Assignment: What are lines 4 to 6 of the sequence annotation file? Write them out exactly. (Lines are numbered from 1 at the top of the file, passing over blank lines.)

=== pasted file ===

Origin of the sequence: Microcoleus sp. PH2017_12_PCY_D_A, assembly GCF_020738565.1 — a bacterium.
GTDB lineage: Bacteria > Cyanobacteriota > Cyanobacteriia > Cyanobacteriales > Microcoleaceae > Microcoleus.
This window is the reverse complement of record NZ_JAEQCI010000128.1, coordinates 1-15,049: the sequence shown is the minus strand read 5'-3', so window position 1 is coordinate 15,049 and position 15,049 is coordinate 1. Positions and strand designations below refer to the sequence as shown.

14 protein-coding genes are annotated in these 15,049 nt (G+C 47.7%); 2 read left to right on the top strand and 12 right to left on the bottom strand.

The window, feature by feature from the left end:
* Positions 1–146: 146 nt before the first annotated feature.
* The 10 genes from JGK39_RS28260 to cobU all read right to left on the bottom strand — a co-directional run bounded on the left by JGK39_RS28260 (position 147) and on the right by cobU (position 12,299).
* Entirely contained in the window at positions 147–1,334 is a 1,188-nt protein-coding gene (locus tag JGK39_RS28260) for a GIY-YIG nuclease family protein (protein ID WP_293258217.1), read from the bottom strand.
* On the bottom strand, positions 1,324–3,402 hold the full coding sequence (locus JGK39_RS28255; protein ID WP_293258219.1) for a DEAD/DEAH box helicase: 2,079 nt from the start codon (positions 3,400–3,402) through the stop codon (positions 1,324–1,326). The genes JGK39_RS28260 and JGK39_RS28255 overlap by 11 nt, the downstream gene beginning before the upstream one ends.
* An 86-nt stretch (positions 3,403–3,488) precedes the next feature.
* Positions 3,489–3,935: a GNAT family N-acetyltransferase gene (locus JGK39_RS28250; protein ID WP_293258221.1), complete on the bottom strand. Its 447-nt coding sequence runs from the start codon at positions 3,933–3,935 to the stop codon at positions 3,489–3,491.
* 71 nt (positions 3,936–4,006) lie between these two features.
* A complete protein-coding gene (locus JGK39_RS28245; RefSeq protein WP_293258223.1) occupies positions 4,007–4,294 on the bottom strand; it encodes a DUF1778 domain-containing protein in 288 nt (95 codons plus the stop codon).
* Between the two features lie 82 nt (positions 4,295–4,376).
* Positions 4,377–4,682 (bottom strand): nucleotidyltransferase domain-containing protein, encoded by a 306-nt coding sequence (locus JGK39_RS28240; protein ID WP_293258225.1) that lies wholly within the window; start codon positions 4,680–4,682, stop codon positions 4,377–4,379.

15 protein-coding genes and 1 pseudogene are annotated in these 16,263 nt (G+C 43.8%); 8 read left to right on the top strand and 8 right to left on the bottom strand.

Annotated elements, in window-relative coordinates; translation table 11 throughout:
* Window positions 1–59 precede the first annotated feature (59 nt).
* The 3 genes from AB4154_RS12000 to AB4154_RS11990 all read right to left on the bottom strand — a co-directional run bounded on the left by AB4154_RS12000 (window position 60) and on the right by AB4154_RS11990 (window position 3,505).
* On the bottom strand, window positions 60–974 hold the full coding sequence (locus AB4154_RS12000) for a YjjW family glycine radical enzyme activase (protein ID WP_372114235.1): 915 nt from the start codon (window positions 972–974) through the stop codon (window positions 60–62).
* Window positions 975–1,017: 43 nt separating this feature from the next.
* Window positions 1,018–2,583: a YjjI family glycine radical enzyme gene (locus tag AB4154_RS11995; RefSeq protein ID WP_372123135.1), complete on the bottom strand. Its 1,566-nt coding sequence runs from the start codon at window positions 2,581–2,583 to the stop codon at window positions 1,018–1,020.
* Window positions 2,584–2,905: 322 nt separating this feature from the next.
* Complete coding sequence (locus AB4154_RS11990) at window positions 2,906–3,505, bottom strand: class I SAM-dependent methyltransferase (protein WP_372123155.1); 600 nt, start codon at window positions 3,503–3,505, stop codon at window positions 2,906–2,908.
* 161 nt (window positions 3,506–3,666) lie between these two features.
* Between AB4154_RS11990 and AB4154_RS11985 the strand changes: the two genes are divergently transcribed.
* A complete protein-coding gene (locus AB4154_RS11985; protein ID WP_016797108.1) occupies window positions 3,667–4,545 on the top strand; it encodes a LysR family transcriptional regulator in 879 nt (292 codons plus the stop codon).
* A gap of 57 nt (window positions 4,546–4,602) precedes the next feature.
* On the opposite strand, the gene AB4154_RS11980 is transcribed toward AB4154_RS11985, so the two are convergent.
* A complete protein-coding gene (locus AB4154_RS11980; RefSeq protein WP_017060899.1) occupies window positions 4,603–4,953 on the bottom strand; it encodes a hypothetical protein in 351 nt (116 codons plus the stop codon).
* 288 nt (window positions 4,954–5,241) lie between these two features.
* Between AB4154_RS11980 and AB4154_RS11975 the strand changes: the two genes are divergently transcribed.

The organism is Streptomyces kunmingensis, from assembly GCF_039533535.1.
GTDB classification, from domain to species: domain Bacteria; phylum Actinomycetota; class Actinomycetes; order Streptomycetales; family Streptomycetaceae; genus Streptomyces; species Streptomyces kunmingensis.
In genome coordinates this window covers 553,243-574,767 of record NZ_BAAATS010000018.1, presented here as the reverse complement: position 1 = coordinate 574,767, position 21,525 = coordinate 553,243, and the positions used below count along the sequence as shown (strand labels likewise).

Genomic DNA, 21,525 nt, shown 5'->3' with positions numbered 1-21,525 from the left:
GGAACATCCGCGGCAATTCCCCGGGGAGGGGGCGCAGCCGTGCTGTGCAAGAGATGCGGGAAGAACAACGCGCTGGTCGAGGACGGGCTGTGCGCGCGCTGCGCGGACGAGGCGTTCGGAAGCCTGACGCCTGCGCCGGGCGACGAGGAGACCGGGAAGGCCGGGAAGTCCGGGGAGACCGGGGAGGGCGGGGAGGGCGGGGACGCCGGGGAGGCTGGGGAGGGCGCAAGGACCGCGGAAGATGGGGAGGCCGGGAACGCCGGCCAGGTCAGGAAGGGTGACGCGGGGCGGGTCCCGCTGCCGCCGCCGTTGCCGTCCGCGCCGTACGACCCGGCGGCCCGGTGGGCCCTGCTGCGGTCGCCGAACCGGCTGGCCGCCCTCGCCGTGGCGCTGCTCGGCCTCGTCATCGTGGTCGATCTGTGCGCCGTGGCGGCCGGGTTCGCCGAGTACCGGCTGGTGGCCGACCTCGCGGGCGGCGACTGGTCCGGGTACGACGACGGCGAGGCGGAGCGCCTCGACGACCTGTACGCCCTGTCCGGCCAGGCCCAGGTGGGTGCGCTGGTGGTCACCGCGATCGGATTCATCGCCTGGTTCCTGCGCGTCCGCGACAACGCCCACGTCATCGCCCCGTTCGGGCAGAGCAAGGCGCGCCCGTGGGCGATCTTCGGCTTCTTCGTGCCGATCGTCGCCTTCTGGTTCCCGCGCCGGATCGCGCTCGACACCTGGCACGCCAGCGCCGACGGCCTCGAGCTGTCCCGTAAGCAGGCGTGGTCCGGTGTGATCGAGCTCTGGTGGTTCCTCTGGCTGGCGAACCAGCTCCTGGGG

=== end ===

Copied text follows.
14 protein-coding genes are annotated in these 15,049 nt (G+C 47.7%); 2 read left to right on the top strand and 12 right to left on the bottom strand.

The window, feature by feature from the left end:
* Positions 1–146: 146 nt before the first annotated feature.